What's The Deal With Aftershave?


I always thought being a teenage girl was a particularly unpleasant, albeit temporary, affliction. That being said, I admit I’ve never been a teenage boy.

I vividly remember this one day (I remember it because I had just stepped out of an acupuncture session and got immediately smacked out of the very real free-to-be-you-and-me sense of calm that inevitably follows a trained professional sticking needles in my stomach) when my then 18 year old brother called me from college, distraught. Mind you, he never calls me, so I knew something really had to be up. He had shaved his face and now his skin was angry—red, itchy, irritated, and peppered with ingrowns. I was used to shaving and had my own fair share of ingrowns, but this was different—facial skin is thinner and much more sensitive than the skin, say, in my pits. My pits are also not usually on display to the world. I tried as best I could to talk him down. Step one was scheduling a facial so he could have a professional deal with the ingrowns, and step two was ditching the aftershave. It would only make it worse!

“The goal of aftershave is to calm the skin down after a sharp blade has potentially microscopically scraped or injured it,” says board-certified dermatologist Dr. Flora Kim. I reached out to Dr. Kim, known for helping her patients cut through misinformation in skincare, to make sure the advice I was giving was sound. And in theory, yes, aftershaves should be soothing—for centuries, barbers have used them to encourage wound healing by preventing infection. Once razors got a little more advanced and men started shaving at home, aftershave became less necessary. Yet, the aftershaves continued to show up on shelves, with the most luxurious ones newly accented with heavily scented alcohol to kill bacteria and make men smell nice and fancy. And therein lies the problem.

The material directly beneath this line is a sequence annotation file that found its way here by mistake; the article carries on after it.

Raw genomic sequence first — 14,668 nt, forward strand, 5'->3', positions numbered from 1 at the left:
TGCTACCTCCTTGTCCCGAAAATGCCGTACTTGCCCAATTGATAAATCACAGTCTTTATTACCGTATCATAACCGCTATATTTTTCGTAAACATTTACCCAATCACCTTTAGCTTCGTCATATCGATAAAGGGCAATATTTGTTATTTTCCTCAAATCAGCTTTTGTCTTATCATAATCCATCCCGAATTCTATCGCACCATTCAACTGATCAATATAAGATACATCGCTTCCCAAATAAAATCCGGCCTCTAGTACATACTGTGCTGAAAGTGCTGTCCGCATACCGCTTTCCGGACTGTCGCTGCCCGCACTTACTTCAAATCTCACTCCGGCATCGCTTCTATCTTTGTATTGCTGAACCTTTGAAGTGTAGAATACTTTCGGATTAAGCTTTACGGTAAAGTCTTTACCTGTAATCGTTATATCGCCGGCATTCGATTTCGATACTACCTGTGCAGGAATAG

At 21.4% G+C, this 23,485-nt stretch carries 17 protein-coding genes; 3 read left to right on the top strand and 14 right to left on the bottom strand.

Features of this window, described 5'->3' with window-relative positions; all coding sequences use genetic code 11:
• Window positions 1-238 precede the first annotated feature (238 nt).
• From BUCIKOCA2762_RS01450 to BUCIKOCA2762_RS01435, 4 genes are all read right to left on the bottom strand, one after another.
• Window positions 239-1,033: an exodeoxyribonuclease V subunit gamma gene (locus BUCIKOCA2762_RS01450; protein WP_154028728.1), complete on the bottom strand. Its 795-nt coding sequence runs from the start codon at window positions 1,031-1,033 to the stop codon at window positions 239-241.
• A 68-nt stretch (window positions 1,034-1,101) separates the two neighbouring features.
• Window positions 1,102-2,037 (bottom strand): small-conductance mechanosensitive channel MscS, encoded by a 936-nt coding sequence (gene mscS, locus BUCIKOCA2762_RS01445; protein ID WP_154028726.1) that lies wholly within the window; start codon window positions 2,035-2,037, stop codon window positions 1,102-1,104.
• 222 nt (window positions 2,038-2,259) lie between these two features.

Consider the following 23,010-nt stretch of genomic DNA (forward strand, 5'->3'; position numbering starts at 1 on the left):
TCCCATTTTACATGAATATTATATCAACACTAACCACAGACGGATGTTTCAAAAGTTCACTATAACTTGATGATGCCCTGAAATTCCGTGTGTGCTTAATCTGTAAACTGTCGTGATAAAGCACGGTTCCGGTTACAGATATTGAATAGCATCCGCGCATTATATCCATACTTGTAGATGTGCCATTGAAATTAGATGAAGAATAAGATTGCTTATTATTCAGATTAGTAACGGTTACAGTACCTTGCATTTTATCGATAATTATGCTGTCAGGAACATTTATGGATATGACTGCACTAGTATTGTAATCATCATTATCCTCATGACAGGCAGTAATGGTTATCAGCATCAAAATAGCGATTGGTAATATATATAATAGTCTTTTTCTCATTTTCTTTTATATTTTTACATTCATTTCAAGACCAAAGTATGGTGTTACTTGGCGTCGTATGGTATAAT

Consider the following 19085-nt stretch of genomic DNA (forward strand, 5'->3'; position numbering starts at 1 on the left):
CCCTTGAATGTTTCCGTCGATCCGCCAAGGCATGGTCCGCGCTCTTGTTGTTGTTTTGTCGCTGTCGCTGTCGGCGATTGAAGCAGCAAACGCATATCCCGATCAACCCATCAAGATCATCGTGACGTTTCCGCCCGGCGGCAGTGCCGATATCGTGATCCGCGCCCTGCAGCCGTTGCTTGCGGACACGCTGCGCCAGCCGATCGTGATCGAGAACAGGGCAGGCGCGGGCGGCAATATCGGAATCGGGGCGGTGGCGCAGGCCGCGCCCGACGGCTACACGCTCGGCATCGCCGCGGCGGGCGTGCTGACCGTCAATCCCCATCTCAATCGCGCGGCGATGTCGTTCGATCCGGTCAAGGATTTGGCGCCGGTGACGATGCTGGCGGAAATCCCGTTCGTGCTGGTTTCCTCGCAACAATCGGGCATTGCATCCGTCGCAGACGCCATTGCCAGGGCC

“Astringent may result in a stinging sensation right after shaving and can be too harsh,” says Dr. Kim. Plus, if your skin is feeling raw, the last thing it needs is a dunk in fragrance! While they smell nice, both natural and synthetic fragrances can cause irritation on sensitive or sensitized skin. Instead of reaching for an aftershave out of habit, it helps to first think about the things you want to accomplish. If you have thick, curly, or wavy hair and are particularly concerned about ingrowns, gently dissolve dead skin the night before you plan to shave with an AHA like glycolic acid. On the day of, freshly cleansed skin and a new blade will help prevent infection. (Bonus: for an ingrown-free shave, Dr. Kim notes that nothing beats the simplicity of a super sharp blade.) Remove the hair as normal, coddling your face with a rich shaving cream and rinsing your razor blades often.

Then, as your “aftershave,” apply a moisturizer. Any ol’ one will do! “Unless there is a clear need to follow with astringent, I would guide towards putting on a simple, no nonsense moisturizing cream to minimize risk of irritation on freshly shaved skin and restore the skin barrier,” says Dr. Kim. Not only will it feel good (no more stinging!), it’ll also keep your skin from experiencing the kind of reaction my brother had. “Any product that soothes and hydrates the skin will work well… and actually better than a traditional aftershave,” Dr. Kim adds. And with that final piece of advice, I became the most valuable player on my family’s skincare team—with one teenage boy left in the sibling line up, I’m ready for my next emergency.

—Ali Oshinsky

Shop Dr. Kim’s favorite no-nonsense “aftershaves”:

Photo via ITG